Marsden details the slide of religion from a public philosophy to a purely privatized one and the complex way in which that showed up in American life. Looking on the surface, one would think that Christianity was very involved in the cultural formation of the day, but this would be a superficial view. In fact, civil religion, the religion of the American dream, had by 1960 become firmly ensconced in American life. Even so great a cultural influence as Reinhold Niebuhr could not keep the forces of secularism at bay.

In his last full chapter Marsden records the rise of the religious right, singling out Francis Schaeffer and his role in its development. With a strong emphasis on the entrance of evangelicals and fundamentalists into the culture wars, Marsden outlines the tensions in the movement from its beginnings as an anti-political social movement against the exclusion of prayer in the schools and the permission of abortions on demand until its fully political heyday in the Reagan era. Of particular note is the focus in the movement on “recovering a Christian America”, an idea that is in tension not only with the freedom of religion that everyone, liberal and conservative alike, desires but also with the facts, since many of the founding fathers were clearly not Bible-toting Christians. Marsden succinctly summarizes the main problem with the religious right: “Advocates of the religious right were rightly concerned to guard their own freedoms of religious expression and action. Yet they seldom had a theory of how to do the same unto others as they have done unto themselves…”

And so Twilight comes to a concluding chapter in which Marsden advocates what he calls “a more inclusive pluralism”. Beginning with the premise that secular culture in America with its elevation of the two masters of autonomous individualism and modern science has undercut belief in traditional communities of faith, Marsden returns to the theme that a definition of pluralism as openness, not dogmatism, is the operative principle for the American intelligentsia. This attitude, founded on a notion of truth that is “progressive and cumulative” (Loc 2201) leads to an exclusion of ideas built on the foundation of a belief in revealed religion. Though Thomas Kuhn was later to explode this notion of truth, an affirmation of scientific progress and its concomitant belief in the eventual demise of religion altogether has led to a consensus that religion should simply be excluded from public conversation. Marsden points to the rising use of the Jeffersonian phrase “wall of separation” in Supreme Court decisions relating to the abolition of prayer in public schools as it “became short-hand in the moderate-liberal mainstream for thinking about relationships between religion and the public sphere” (Loc 2262).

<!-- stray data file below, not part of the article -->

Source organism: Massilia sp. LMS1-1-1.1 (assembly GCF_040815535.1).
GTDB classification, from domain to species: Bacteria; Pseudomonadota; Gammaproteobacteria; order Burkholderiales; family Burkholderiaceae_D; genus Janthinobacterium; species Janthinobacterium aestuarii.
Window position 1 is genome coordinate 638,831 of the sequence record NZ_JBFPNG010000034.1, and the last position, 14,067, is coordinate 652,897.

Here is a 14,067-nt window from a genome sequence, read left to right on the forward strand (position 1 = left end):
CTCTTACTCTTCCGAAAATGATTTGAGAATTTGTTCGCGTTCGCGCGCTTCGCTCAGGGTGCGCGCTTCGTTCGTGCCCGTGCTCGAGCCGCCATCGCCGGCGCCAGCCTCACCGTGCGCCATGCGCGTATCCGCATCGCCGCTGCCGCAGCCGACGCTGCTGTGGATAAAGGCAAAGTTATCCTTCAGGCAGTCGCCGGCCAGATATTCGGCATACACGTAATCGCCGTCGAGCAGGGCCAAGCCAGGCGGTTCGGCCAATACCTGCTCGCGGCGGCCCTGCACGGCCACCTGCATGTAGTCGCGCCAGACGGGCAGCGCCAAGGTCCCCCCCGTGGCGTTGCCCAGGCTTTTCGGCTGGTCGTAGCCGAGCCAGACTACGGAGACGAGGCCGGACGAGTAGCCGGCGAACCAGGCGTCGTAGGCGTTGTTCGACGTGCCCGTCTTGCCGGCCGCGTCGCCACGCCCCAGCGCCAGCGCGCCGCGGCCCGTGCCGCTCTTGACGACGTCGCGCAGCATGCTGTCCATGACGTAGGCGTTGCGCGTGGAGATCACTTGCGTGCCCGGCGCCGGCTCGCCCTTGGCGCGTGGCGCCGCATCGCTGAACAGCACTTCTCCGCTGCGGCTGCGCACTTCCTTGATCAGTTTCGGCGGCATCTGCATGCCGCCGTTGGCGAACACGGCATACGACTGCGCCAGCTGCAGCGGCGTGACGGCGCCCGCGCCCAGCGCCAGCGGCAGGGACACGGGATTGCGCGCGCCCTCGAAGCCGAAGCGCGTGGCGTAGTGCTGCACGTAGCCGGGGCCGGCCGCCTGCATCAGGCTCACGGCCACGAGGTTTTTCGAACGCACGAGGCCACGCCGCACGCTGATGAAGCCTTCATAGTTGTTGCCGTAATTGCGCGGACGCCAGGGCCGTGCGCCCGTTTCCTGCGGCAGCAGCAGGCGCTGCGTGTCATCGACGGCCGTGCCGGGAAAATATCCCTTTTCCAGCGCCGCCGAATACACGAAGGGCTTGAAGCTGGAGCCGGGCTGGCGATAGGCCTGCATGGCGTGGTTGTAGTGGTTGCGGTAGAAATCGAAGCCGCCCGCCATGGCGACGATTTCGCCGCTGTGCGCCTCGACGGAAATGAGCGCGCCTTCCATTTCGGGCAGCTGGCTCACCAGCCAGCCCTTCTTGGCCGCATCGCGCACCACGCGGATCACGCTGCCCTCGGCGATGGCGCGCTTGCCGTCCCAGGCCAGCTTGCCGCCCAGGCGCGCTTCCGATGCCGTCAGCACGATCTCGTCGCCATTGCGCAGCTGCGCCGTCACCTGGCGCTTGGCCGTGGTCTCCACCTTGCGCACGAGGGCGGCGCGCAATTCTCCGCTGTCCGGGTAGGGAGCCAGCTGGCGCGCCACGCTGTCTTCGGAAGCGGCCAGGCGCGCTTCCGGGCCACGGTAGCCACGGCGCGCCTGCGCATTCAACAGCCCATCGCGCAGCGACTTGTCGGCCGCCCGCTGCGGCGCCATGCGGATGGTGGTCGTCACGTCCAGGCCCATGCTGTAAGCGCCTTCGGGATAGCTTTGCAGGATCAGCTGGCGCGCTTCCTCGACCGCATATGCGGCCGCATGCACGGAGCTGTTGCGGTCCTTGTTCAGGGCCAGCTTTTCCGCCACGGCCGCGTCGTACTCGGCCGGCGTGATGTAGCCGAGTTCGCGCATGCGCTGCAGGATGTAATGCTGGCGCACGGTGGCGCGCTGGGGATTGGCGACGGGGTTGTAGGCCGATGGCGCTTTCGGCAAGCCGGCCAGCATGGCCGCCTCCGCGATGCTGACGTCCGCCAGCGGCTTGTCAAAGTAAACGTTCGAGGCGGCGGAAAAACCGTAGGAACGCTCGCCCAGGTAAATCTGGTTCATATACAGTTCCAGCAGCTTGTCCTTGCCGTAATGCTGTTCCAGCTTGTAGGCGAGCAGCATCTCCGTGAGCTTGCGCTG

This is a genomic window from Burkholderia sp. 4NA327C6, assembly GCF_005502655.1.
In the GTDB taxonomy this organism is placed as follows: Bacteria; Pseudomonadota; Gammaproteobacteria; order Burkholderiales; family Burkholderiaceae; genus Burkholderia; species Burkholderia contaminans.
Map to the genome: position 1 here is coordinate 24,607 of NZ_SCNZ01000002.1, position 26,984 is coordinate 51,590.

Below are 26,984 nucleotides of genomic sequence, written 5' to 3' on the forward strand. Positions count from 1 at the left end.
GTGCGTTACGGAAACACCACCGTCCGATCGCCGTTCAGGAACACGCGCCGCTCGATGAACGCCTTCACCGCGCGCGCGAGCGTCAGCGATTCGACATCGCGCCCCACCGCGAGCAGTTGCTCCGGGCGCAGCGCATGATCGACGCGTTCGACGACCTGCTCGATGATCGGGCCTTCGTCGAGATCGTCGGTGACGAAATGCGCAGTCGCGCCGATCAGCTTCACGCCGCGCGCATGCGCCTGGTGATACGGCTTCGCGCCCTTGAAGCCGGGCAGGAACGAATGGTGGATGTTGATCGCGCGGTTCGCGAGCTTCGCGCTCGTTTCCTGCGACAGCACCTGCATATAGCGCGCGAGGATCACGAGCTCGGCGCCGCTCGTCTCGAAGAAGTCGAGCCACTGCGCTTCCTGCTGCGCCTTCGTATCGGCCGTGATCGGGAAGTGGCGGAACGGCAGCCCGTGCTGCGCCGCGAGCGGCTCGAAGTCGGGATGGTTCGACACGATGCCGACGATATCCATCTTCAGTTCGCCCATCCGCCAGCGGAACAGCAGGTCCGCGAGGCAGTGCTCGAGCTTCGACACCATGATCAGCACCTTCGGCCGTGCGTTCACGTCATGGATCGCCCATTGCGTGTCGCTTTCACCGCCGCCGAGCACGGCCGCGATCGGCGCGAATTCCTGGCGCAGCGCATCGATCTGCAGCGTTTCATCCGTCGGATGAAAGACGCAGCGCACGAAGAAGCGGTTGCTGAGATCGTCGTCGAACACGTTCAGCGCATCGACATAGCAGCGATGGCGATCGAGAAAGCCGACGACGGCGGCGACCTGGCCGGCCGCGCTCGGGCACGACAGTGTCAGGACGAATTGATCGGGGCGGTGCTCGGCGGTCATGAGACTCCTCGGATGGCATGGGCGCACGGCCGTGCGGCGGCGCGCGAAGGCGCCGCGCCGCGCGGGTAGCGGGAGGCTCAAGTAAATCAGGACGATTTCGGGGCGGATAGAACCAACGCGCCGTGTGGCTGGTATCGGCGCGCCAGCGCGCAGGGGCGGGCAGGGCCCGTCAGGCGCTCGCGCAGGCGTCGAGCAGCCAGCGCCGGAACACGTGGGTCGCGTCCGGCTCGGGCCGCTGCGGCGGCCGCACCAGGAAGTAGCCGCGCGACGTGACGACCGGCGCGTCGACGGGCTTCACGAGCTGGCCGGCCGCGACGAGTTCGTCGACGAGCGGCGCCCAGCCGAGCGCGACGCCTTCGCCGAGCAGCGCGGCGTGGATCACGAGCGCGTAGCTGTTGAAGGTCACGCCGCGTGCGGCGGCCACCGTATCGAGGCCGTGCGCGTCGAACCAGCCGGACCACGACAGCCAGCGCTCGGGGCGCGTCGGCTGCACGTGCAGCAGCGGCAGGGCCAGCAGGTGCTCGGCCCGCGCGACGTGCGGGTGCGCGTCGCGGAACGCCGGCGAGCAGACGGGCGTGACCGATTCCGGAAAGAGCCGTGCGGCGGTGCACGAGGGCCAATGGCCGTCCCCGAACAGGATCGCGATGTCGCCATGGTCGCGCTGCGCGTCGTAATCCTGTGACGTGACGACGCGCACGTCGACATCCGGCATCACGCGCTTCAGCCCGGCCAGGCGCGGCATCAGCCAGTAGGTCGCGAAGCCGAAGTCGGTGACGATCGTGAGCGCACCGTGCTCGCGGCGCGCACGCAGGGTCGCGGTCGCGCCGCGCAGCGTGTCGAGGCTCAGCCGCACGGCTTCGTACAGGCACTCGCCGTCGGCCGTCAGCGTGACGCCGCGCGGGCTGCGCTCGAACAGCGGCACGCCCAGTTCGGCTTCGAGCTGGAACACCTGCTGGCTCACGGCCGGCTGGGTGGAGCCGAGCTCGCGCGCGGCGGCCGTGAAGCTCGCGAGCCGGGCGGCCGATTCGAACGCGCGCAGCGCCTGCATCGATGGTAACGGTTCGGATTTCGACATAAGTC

But Christian communities—and indeed communities of many faiths—are not going away. If anything, the “problem” of religion in the public sphere is becoming larger and more complex all the time. Marsden proposes a look at the experiment in Christian pluralism the Netherlands practiced at the turn of the 20th century under Abraham Kuyper (1837-1920) and finds in that experience a model that he thinks may be a pattern for America in the 21st century. In a brief 8 pages, he simply relates the basic tenets of common grace, principled pluralism and sphere sovereignty, driving home the all-important linchpin of reformed thinking: no political philosophy is neutral, even one heavily dependent upon modern science and autonomous individualism, and both the gatekeepers of American society and of the church need to recognize that, if we are to find the kind of moral moorings our country needs.

Interestingly, as Marsden brings his discussion to an end, he suggests several institutions that might help bring about good thinking regarding American society, if all points of view were allowed an equal hearing. The various writing and speaking spheres of the public intellectual and the academy are prominent on the list. Why not Christian Study Centers? Because that is a choice for us, not him, to make.

 

All references above are to the Kindle edition of The Twilight of the American Enlightenment.